Whistle-blowers: Best Practices for Managing their Expectations and Experiences

Whistle-blowers: Best Practices for Managing their Expectations and Experiences

“If we could sum up all the causes of hurt, pain, and hatred in one word, it would be expectations.”  - Ancient Proverb

Imagine the courage it must take to blow the whistle on unethical activity at your job.  Whistle-blowers experience fear of being fired, being found out, retaliated again, and losing their reputation, while wrestling with the desire to do the right thing.  But once whistle-blowers have made their report, they’re often disappointed and disillusioned.  This is frequently compliance’s fault.

What Happened?

Surveys and academic research shows that the vast majority of whistle-blowers report internally before reporting to regulators or the media. One survey found that 90% of whistle-blowers reported internally before filing qui tam lawsuits.  Why did they report outside?  One of the major reasons was their perception that nothing was done about their report.

Managing Expectations…

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In Praise of YOU!

In Praise of YOU!

“Self-esteem literally means what YOU think of YOU, not what other people think of you, or it would be called other esteem or their esteem,” noted author and therapist Marisa Peer.  In her book, #IamEnough, the author encourages all of us to give ourselves the praise that we need an deserve. Her reasoning is sound: “Praising yourself is simply improving your internal dialogue so you can reap the benefits that receiving praise brings – even if you’re the only one giving it.”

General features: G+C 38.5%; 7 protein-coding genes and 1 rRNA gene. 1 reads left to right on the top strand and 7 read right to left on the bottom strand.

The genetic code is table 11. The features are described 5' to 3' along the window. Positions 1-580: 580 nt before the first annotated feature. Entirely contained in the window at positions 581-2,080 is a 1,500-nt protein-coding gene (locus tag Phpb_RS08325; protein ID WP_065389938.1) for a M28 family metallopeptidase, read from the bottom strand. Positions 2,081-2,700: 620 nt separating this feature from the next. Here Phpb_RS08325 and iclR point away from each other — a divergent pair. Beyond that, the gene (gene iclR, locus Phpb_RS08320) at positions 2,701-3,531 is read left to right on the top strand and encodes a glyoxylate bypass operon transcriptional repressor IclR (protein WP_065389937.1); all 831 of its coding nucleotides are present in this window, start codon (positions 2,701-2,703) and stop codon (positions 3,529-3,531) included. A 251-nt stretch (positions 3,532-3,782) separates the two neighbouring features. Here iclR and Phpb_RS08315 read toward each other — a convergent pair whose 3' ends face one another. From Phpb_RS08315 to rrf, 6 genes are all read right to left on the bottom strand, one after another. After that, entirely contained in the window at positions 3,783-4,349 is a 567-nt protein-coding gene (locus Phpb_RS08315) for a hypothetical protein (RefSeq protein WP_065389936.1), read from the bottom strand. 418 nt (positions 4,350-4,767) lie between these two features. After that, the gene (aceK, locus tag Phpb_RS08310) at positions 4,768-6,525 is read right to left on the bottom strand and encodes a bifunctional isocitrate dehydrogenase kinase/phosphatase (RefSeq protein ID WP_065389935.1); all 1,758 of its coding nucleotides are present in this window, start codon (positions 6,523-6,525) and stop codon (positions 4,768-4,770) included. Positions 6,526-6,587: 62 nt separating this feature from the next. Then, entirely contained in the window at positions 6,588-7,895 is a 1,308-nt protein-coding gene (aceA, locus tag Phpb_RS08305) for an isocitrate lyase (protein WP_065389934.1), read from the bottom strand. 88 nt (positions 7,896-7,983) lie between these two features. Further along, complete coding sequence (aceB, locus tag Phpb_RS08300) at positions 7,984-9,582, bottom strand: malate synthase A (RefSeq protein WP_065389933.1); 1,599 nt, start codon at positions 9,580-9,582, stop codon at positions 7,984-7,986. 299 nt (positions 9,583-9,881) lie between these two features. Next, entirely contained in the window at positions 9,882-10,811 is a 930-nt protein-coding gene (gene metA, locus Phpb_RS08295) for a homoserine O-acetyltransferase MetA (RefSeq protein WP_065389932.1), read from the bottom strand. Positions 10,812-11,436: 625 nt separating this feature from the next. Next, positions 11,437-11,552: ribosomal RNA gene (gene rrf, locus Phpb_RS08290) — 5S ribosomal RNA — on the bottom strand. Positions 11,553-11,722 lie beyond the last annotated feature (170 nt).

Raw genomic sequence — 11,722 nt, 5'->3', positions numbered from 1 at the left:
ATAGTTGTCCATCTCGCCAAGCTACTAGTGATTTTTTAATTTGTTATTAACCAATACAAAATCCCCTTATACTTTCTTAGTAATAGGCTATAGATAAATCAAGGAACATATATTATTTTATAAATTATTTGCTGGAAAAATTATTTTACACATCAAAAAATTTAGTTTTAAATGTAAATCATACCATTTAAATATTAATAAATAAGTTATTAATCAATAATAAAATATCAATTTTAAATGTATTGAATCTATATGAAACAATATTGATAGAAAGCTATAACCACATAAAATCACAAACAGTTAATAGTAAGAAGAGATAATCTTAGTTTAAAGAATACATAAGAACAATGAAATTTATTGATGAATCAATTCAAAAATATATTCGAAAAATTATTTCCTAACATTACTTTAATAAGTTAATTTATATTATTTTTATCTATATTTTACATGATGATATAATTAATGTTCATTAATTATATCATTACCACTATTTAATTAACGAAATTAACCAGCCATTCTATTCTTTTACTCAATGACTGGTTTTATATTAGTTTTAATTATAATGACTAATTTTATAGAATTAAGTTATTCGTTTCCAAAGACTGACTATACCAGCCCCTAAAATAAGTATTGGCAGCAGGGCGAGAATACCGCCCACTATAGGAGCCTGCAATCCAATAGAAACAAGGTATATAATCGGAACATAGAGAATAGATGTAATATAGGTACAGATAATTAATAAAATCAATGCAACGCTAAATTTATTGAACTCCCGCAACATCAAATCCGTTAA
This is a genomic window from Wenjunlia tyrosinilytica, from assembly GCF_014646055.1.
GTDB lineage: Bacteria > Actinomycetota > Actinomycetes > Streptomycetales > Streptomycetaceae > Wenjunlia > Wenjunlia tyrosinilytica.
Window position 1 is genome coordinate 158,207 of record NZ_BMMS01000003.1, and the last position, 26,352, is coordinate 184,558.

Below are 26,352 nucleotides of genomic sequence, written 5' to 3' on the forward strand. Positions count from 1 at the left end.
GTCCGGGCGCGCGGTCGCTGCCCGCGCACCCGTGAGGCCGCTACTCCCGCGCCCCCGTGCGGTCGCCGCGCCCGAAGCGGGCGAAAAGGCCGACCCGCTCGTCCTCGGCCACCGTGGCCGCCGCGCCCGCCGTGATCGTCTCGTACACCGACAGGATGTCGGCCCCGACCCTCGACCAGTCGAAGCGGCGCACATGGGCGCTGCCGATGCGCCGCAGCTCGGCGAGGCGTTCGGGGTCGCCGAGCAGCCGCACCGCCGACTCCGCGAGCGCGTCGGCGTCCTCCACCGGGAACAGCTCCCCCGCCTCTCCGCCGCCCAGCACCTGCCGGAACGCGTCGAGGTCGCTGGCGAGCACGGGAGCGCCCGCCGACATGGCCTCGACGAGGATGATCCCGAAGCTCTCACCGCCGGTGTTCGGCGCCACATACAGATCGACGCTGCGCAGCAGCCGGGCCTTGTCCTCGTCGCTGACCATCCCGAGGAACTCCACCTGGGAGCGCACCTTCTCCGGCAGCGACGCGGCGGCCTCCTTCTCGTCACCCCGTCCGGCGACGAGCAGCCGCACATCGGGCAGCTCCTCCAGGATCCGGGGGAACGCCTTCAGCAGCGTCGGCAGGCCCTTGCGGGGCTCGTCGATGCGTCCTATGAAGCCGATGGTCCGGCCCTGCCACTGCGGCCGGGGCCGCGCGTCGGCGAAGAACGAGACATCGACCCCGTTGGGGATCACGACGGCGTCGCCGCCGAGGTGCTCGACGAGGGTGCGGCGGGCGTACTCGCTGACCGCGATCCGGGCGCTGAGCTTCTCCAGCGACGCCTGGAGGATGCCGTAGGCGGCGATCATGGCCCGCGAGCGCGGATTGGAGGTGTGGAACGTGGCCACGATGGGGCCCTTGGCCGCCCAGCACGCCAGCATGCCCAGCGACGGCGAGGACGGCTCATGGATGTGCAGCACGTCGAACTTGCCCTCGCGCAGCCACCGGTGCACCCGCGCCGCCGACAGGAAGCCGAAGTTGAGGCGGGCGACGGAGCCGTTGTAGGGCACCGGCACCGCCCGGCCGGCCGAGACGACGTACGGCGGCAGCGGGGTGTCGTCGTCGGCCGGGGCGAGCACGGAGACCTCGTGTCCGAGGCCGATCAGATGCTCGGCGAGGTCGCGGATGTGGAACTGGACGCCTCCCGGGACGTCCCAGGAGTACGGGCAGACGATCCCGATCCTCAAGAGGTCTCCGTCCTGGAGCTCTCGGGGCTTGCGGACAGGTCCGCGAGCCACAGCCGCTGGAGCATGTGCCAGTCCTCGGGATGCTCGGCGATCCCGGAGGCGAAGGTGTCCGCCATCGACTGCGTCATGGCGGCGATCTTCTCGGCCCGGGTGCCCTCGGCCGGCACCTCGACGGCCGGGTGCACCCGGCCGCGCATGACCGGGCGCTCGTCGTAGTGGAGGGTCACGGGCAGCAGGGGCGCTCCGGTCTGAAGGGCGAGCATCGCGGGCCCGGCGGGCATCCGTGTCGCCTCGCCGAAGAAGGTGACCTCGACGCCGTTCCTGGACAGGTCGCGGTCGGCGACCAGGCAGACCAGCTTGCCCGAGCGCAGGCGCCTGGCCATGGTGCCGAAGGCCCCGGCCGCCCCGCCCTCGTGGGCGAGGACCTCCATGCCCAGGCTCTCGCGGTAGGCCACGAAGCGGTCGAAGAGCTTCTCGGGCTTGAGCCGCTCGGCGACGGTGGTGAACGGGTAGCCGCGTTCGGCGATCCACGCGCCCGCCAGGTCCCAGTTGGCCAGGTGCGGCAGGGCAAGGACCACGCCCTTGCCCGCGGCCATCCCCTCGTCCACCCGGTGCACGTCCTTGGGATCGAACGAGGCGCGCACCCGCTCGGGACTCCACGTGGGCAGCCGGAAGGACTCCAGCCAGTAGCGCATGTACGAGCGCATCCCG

Many of us struggle with the feeling that no one appreciates us or pays attention to what we do.  Author Peer states that our mind responds to praise from whatever source it comes from – whether external or internal.  You can choose to celebrate all that is good about you and your performance without being egotistical or narcissistic.  Here are three ways to do it…

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Your Step-by-Step Guide to Developing a Risk-Based Due Diligence Process

Your Step-by-Step Guide to Developing a Risk-Based Due Diligence Process

This is a guest post by Ramsey Kazem, East Coast Vice President, Spark Compliance Consulting.  He can be reached at rkazem@sparkcompliance.com.

Last spring, the Department of Justice issued a guidance document, which outlines the specific factors prosecutors consider in evaluating a company’s compliance program and deciding whether to bring charges, negotiating plea agreements, or offering leniency in assessing penalties.  The guidance makes clear that a “well designed compliance program should apply risk-based due diligence to [a company’s] third-party relationships.”  That is, a company must have a process in place to perform an appropriate level of due diligence before engaging a new third-party.  This process must be current, effective, and risk-based.

While the expectation is clear, the process by which a company meets this expectation is not as straightforward.  As with most things in compliance, there is no one-size-fits-all solution to satisfying this standard.  Indeed, a company must develop an approach to third-party due diligence that fits the company’s size, structure, industry, geographical presence, and risk profile.